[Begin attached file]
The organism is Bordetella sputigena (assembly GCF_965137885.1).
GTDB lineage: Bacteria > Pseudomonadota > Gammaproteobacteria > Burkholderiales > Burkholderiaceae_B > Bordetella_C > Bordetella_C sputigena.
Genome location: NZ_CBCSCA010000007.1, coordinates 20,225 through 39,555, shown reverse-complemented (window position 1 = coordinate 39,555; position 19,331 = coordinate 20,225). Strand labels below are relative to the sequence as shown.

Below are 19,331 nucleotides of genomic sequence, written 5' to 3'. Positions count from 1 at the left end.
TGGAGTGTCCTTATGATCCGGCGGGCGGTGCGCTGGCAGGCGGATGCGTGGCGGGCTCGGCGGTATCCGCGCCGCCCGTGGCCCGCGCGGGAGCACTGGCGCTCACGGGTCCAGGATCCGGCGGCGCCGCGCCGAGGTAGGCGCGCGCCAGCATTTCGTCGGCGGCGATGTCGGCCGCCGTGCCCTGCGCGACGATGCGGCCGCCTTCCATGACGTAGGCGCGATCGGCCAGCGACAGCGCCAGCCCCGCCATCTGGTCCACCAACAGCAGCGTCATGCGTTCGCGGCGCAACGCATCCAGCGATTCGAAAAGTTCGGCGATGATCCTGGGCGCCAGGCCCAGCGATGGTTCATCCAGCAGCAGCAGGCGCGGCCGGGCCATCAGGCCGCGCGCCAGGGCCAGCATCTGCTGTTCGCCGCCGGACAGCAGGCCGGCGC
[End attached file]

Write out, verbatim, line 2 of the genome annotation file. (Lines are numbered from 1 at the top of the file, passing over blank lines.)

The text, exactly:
GTDB lineage: Bacteria > Pseudomonadota > Gammaproteobacteria > Burkholderiales > Burkholderiaceae_B > Bordetella_C > Bordetella_C sputigena.